The Housemartins were largely ignored upon the release of their first two singles. Both Flag Day and the ultimate ear-worm Sheep failed to break the UK top 40 . However the third single from this album rectified this, with Happy Hour (see below) charting at number 3 and cementing both the commercial and critical acclaim for this album and forcing ‘all things Hull’ into the public consciousness, just as The Smiths were starting to implode internally.
Such a divide was often considered as the contrast between northerners being tough, hard partying, real ale drinkers, who played vicious contact sports in the 4 hours a week they were allowed off their factory jobs. In comparison to southerners who were perhaps, soft shandy drinking lager wendies, whose chosen past times often revolved around more cerebral pursuits such as the arts, discussing male face care treatments in the numerous hours off from the job that Daddy’s mate ‘Mungo’ had got them in the City.
Of course those are just the stereotypes from an embittered Midlander who is not accepted into either camp and no matter how true or false they may or may not be, Paul Heaton had a way of penning lyrics that garnered total inclusiveness. For instance, Happy Hour sees him bemoaning the banalities of work functions, where the social convention insists we spend time with our boss and/or colleagues, despite the fact we would rather stab ourselves in the eyes with the sharpest stolen company stationary available than waste our precious drinking drinking time in such company.
Heaton recognizes the fact that whether rich or poor, north or south, boss or mere pleb, we all have to smile inanely through such pain at some point (unless until the first person is brave enough to leave, signalling the mass exodus of the remainder). The track represents the brilliant description of this universal (mild) pain and is somehow accentuated by the fact his chosen vehicle to express this is via the sort of wonderful exuberant jangled guitar pop that also managed to draw in the ‘commercial radio crowd’, who were just beginning to realize that big hair and shoulder pads were so ‘yesterday’.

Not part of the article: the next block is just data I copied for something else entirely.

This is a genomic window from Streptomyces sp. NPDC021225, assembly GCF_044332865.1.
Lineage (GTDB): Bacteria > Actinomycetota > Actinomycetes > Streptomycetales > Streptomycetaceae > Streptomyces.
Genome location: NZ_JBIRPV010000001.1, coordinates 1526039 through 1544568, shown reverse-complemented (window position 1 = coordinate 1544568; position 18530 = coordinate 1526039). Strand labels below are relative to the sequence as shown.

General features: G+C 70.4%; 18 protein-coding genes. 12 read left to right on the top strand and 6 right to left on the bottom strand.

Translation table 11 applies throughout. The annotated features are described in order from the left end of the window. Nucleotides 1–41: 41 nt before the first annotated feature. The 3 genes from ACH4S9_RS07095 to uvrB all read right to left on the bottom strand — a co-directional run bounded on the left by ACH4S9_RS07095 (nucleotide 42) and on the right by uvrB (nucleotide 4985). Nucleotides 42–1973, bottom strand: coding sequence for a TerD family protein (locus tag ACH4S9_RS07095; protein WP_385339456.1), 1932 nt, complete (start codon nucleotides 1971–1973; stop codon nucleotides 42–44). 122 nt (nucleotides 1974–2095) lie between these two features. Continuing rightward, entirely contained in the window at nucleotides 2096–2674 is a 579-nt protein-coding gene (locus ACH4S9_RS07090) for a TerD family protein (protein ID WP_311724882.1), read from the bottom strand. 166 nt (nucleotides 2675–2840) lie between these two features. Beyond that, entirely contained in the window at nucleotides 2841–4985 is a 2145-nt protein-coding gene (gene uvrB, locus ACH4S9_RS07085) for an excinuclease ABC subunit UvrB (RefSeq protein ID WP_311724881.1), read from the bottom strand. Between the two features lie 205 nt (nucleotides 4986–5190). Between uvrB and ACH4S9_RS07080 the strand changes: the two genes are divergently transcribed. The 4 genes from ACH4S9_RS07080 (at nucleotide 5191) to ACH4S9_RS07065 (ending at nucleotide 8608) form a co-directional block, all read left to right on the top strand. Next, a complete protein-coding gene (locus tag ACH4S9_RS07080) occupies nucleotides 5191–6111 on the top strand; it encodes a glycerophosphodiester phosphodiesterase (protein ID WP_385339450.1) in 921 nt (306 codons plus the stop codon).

The Housemartins, despite their musical joviality, were also one of the most biting political acts around and happily moved into the area that was furrowed for them by bands such as The Pop Group and The Smiths, who invited bands to ‘say something’. As such Heaton, using the outspoken manner and wit that typifies many of the people of northern England and promoting their predominantly socialist politics, brilliantly attacked (Margaret) Thatcherism with a vitriole and a resultant populism that the actual socialist leaders of the era such as Callaghan, Foot and Kinnock inevitably failed to muster.
Sheep sees Heaton denigrate the herd mentality that was firmly fostered on both sides of the political divide, with the conservatives right being prepared to accept the status quo or the ‘different shades of blue’ whilst the socialist left were prepared to do nothing other than moan incessantly, without ever really doing anything about it. This despair about the antipathy of the British populous is also the central theme in tracks such as the albums true standout and rallying cry of Get Up off Our Knees (see below), Freedom and Sitting on a Fence.
Unfortunately much of the meaning of the lyrics may have been lost to some, amid the absolute paradox of the ‘poppy’ catchy melodies. This issue was accentuated in an era where the likes of Billy Bragg / Morrissey were the antithesis of Heaton’s beautiful vocals and delivered their messages of discontent with more ‘challenged vocals’. To some they were just too pretty to be taken seriously.